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What does a spatial creative director actually do? Let Russell Ashdown explain

By Russell Ashdown, Spatial creative director

December 8, 2023 | 6 min read

As part of our series demystifying industry job roles, Russell Ashdown of design agency Love explains what a spatial creative director does.

Russell Ashdown at Love

My careers advisor told me I couldn’t do architecture because I was rubbish at maths. It’s funny, when someone tells you that you can’t do something you find a way to do it. So, I went and did interior design and now I do architecture by the backdoor.

A lot of my team are the same. They started with an interest in creating buildings but ended up in interiors. And, you know what? It’s much more exciting than architecture because it’s more playful.

The world has been ringfenced by ‘professionals.’ What we often find when meeting a brand is that they may have employed an architect or someone from that world and they’re not getting brilliant ideas and they’re not getting what a marketer really wants: creativity and imagination and a brilliant way to connect with their audience.

We’re trying to bring strategy to life in space.

Spatial design can be anything from the master plan of an entire distillery or a piece of airport retail. Imagine the whiskey shop in whatever airport you fly from regularly – it’s wall bay after wall bay of different brands. Retail is an incredibly transactional space – you’re working within the constraints of that space and marketers themselves perhaps don’t have the sway they’d like to have. It’s a tough environment to work in.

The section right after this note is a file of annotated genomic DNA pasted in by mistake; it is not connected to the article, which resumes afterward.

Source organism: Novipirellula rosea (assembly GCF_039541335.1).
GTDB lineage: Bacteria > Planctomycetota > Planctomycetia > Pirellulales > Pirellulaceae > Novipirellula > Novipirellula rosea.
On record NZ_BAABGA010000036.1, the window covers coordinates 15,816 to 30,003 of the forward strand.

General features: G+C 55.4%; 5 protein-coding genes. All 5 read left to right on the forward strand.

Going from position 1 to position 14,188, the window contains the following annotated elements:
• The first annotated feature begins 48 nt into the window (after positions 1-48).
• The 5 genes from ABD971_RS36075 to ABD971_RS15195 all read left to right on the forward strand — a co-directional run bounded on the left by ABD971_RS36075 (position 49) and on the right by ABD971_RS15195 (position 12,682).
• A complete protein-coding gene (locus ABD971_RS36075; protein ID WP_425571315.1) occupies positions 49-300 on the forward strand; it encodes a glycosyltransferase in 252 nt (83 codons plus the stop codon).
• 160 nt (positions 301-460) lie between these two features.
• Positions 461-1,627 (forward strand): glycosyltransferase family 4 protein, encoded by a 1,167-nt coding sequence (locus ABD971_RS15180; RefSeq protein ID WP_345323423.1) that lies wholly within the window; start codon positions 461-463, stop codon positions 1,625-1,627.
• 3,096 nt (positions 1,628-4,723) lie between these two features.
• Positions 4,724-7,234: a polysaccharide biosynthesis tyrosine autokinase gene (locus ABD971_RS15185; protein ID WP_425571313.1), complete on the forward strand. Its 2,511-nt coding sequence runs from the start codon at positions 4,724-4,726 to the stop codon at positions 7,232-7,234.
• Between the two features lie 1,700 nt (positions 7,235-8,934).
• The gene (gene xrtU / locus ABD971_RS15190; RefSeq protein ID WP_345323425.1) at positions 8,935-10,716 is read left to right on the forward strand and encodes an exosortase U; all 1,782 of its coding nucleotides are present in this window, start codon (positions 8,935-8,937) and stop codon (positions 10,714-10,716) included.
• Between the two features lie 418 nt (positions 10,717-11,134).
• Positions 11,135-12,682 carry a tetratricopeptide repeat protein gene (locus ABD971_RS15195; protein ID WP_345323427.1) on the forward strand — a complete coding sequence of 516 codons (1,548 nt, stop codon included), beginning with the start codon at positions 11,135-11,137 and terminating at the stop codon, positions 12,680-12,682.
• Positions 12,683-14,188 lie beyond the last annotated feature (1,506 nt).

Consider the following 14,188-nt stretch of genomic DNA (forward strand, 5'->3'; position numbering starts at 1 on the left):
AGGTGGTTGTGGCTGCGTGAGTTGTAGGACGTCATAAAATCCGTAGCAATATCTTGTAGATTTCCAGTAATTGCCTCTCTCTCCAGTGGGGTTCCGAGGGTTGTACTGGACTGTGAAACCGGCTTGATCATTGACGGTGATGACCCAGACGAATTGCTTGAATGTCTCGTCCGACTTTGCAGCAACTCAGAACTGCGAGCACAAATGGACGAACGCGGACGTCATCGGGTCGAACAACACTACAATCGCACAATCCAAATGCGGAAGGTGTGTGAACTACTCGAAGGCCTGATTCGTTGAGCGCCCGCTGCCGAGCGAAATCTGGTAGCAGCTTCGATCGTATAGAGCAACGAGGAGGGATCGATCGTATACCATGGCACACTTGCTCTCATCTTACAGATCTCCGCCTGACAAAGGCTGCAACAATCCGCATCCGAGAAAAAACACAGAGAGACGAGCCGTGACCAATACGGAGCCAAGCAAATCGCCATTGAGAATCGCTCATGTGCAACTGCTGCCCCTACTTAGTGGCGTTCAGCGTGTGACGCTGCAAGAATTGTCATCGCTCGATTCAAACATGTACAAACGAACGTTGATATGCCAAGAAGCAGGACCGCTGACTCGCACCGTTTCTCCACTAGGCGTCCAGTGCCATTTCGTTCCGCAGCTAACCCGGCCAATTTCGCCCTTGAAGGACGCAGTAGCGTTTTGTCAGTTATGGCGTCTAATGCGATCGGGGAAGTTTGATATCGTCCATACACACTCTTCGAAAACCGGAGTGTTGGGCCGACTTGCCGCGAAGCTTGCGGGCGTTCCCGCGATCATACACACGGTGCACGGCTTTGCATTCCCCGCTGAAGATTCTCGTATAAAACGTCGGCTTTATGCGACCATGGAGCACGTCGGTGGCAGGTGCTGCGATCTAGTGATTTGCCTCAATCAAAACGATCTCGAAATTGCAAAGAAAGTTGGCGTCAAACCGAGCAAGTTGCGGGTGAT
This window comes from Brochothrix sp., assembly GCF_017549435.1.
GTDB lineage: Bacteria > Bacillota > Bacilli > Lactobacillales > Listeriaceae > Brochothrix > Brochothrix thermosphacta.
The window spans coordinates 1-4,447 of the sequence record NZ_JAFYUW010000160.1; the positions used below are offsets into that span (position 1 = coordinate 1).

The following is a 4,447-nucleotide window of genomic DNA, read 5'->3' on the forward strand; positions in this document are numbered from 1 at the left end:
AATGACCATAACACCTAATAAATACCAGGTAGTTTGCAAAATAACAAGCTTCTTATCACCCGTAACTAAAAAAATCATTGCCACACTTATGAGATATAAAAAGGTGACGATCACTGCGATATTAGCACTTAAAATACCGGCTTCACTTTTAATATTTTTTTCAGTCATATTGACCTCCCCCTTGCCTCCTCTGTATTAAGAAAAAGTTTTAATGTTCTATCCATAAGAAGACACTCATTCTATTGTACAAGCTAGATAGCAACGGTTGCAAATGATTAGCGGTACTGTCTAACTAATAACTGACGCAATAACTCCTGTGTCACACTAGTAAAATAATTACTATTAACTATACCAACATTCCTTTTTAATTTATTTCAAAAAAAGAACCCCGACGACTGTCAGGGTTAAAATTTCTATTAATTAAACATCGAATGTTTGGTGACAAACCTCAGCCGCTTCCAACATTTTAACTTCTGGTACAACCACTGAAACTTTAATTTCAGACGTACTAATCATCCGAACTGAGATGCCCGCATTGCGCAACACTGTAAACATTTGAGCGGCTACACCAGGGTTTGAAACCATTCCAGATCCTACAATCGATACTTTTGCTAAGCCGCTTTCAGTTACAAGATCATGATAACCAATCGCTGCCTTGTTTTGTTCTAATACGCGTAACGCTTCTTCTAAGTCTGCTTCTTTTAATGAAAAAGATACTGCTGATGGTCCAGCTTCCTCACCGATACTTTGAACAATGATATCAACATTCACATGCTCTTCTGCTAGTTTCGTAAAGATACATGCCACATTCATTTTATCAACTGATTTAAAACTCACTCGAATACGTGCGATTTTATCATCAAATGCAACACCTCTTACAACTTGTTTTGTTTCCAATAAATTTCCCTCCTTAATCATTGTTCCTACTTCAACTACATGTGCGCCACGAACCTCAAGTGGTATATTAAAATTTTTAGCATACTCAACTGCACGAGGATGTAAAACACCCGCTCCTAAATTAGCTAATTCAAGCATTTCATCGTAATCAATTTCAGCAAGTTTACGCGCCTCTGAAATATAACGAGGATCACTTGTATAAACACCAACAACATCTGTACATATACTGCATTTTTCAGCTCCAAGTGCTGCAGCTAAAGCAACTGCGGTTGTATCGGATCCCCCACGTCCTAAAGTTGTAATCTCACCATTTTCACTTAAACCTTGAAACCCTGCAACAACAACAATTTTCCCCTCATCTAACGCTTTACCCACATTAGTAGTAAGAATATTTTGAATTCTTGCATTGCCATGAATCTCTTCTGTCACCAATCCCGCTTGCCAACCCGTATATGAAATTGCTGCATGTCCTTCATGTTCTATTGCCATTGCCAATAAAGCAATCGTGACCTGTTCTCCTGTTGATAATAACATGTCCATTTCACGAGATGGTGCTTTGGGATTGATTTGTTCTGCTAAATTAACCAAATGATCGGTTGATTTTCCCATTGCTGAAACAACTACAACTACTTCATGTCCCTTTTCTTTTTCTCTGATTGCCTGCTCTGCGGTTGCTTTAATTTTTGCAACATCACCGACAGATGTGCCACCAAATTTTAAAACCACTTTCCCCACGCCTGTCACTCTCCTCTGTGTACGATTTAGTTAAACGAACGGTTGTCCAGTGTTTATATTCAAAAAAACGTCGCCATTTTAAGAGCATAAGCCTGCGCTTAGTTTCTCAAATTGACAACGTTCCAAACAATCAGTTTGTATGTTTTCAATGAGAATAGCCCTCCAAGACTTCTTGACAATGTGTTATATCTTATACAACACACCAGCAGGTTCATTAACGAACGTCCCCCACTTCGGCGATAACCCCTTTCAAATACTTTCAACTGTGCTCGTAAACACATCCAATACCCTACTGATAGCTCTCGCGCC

It’s quite hands-on. They say you shouldn’t dive into the details yourself if you’re trying to manage a team, but here, everyone at the senior level will be working on a project.

At the moment, there are five projects whizzing around my head: two nearly out and three live, including the Jim Beam Campus in Kentucky. And there are smaller projects – let’s call them internal collaborations on display, packaging, limited edition launches, that sort of thing. It’s pretty relentless, but there’s a good variety.

We’re working on a pitch at the minute that will end up being a snappy, advertising agency-style deck. We’re throwing the kitchen sink at this one. At the heart of that will be a set of very high-resolution renders of what the space and the building in question will look like and the whole customer journey associated with it.

Even in a pitch stage, we want to create joy and love for a project (it’s not an accident that we’re called Love). And we want to help clients visualize what it will look like in the end. I struggle to read floor plans – they’re incredibly boring. But how you visualize something... that’s how you land the idea.

Sometimes, we’ll end up working with engineers’ drawings. For Jim Beam, we took a building designed for a production brief. We didn’t think the way the building looked worked at all. So we took the engineering plans and reskinned the entire building. But really, it’s about landing a look and feel.

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These days, it’s all about disruption and unexpectedness in the way that a brand shows up. We’re always digging into brand archives or even books written by someone from a brand. For example, I learned Jim Beam used to drive home every day with his specialist yeast in the passenger seat of his Cadillac to make sure that it didn’t get destroyed by fire. Yeast is a really boring thing to talk about – that’s probably the most interesting yeast story I’ve ever heard – but it lets us use a Cadillac to tell a story about distilling. It plays into the American Dream story in a really brilliant way.

I didn’t want to just end up being a retail designer. I think that’s true of everyone here. They’re looking for adventure, which is how I describe most days.

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